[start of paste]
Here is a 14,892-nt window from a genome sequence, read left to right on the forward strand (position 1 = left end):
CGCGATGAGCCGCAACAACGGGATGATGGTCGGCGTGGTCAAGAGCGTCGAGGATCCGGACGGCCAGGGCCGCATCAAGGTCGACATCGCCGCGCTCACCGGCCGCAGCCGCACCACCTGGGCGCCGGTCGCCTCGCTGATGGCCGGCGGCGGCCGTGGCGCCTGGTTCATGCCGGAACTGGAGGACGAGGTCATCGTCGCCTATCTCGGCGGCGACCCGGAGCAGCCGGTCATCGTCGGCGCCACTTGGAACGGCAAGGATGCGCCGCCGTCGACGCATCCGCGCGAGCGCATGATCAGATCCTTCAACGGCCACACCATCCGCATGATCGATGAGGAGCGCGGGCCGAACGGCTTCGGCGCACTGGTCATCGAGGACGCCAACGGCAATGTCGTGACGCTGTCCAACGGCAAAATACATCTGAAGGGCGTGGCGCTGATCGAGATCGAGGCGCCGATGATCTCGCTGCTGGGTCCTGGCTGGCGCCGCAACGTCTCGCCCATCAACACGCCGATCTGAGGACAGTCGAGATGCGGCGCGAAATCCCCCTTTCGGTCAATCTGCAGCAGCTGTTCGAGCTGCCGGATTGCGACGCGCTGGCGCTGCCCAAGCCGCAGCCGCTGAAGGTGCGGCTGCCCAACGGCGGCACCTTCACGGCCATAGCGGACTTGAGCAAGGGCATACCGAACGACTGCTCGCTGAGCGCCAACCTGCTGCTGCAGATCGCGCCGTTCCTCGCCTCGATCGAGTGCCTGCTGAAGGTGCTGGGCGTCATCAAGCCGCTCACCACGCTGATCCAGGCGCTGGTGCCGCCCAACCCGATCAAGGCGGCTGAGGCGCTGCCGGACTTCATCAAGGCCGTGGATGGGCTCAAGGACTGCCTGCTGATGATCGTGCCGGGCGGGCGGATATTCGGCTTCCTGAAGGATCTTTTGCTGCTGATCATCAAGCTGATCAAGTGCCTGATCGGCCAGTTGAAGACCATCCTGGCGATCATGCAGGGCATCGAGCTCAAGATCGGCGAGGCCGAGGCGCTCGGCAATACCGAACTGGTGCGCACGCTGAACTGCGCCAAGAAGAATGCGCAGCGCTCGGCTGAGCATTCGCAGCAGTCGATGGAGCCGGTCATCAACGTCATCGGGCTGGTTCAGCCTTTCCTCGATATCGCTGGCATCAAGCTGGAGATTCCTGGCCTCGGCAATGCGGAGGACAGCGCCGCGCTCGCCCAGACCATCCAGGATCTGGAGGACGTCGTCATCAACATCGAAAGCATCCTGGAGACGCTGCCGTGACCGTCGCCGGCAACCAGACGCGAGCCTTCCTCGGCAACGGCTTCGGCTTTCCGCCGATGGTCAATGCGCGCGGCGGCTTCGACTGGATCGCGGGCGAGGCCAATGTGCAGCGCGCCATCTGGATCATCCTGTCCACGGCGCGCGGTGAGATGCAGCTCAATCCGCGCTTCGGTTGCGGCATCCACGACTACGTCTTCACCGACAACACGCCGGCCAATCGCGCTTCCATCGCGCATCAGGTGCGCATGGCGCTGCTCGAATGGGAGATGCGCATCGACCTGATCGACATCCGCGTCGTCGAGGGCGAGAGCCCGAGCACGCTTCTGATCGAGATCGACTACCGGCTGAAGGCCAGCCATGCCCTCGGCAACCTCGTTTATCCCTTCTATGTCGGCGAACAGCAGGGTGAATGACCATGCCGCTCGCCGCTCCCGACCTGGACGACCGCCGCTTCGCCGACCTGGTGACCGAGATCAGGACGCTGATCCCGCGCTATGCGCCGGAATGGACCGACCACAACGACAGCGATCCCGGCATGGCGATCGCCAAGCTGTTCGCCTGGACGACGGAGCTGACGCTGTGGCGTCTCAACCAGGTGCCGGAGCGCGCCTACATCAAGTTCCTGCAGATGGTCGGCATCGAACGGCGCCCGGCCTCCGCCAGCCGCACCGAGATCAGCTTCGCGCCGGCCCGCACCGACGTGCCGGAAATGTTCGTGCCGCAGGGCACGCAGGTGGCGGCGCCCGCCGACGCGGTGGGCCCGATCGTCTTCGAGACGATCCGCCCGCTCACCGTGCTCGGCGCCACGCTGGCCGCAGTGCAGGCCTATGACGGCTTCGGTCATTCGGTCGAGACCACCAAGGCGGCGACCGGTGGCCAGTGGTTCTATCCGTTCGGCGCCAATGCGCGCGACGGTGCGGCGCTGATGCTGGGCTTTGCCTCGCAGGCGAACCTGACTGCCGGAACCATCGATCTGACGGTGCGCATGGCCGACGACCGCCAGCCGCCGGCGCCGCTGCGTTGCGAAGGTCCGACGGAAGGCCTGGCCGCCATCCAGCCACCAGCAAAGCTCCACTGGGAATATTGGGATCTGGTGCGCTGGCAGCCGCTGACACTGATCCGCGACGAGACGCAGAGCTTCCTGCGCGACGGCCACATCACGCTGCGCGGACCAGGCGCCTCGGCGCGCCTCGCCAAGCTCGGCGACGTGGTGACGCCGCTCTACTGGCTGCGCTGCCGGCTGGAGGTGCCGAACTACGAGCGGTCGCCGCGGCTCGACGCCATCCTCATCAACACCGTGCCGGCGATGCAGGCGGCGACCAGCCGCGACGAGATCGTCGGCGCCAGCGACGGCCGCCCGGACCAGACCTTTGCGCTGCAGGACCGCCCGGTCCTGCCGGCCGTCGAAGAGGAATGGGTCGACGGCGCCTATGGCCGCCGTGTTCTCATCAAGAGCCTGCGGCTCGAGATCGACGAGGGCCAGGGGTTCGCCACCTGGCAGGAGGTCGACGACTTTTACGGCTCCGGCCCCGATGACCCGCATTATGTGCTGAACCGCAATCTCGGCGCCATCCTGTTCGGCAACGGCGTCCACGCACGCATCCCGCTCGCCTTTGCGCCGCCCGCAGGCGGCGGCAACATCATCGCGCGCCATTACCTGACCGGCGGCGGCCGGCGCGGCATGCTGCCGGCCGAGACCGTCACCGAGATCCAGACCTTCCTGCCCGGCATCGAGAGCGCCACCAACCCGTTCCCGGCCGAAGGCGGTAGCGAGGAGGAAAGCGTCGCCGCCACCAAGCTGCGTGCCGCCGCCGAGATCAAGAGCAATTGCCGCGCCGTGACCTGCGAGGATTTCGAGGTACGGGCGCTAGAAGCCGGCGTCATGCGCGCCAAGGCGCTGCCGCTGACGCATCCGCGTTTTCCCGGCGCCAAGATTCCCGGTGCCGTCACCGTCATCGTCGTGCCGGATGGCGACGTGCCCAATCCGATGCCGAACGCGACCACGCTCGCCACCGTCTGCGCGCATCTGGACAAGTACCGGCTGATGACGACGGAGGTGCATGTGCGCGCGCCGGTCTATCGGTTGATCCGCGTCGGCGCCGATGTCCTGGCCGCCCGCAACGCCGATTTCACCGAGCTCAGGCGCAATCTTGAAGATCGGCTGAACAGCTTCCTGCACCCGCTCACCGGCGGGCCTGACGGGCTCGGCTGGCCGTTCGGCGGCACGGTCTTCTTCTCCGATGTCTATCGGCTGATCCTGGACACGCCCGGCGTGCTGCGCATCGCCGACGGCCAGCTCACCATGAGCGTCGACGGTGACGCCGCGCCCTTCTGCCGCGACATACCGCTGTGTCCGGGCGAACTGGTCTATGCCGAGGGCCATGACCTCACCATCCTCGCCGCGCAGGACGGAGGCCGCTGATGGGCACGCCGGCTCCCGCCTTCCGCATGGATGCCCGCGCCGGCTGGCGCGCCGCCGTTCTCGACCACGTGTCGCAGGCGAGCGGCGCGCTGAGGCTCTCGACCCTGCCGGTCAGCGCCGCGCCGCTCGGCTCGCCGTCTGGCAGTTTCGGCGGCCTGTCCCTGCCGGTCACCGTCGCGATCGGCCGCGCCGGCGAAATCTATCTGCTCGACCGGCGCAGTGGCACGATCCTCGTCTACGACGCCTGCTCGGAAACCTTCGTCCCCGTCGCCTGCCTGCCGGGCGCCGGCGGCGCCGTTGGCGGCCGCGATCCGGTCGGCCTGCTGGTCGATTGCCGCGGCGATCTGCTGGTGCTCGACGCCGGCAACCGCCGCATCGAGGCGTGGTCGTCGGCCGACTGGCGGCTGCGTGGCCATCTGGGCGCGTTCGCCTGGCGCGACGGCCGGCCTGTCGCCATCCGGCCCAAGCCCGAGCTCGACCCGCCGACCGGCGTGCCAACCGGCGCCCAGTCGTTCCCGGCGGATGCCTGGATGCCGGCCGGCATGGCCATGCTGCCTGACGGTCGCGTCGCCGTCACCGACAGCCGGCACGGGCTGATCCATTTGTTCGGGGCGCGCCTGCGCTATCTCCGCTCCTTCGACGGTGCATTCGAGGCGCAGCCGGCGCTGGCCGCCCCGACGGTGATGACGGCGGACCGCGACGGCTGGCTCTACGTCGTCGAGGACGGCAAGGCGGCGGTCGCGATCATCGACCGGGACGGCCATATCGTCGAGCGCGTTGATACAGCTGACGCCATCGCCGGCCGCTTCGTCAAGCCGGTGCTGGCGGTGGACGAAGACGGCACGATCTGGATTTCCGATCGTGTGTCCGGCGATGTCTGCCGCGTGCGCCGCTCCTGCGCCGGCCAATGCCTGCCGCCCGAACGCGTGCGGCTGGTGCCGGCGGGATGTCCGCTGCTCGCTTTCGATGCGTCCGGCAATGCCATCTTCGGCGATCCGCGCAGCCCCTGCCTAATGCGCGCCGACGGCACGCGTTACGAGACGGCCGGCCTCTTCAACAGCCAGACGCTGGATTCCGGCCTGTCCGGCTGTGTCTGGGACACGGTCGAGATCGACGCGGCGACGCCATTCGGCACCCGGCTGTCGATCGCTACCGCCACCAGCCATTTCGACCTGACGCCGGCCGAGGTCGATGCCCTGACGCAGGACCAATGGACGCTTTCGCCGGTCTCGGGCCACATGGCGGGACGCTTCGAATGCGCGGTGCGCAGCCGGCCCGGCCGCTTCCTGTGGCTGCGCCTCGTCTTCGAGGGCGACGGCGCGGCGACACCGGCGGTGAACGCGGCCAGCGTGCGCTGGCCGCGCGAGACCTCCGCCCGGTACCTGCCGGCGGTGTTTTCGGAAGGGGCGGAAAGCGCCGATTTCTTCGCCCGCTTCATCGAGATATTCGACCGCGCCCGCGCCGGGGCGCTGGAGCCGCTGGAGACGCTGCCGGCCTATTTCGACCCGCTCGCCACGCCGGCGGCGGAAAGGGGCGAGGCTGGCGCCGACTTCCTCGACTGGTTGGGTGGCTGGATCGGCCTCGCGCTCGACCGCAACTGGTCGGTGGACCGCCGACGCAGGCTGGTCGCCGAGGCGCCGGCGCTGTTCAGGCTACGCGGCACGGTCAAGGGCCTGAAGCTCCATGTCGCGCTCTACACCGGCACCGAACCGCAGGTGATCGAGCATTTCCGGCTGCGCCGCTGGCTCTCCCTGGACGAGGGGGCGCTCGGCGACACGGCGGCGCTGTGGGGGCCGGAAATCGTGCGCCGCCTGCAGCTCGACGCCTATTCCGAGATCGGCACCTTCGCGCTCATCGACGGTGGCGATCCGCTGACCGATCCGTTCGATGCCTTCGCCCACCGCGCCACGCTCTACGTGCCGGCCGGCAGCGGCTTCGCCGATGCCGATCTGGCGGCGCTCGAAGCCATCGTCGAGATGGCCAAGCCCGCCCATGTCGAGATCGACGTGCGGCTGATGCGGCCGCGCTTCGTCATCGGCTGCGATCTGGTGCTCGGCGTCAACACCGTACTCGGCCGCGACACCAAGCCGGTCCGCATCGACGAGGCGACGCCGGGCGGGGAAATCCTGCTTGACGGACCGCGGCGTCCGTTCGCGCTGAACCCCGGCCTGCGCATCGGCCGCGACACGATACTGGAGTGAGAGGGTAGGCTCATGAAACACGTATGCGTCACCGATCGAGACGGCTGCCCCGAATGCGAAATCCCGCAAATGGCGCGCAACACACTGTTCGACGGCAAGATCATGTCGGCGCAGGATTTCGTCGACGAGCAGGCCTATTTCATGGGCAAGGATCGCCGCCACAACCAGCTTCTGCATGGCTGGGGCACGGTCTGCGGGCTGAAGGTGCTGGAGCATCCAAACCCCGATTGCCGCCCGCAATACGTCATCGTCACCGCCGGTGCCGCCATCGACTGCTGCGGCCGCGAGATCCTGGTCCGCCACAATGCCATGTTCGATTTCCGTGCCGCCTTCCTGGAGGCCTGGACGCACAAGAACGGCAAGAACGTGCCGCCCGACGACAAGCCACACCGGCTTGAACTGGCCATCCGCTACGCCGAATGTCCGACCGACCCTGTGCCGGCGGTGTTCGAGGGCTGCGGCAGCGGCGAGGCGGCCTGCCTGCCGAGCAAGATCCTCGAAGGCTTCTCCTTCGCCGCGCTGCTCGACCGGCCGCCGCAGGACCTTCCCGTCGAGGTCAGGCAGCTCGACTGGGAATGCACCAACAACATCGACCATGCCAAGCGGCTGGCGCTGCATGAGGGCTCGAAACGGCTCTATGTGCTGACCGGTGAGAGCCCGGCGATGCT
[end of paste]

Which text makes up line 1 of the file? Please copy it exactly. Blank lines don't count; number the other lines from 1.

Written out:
Here is a 14,892-nt window from a genome sequence, read left to right on the forward strand (position 1 = left end):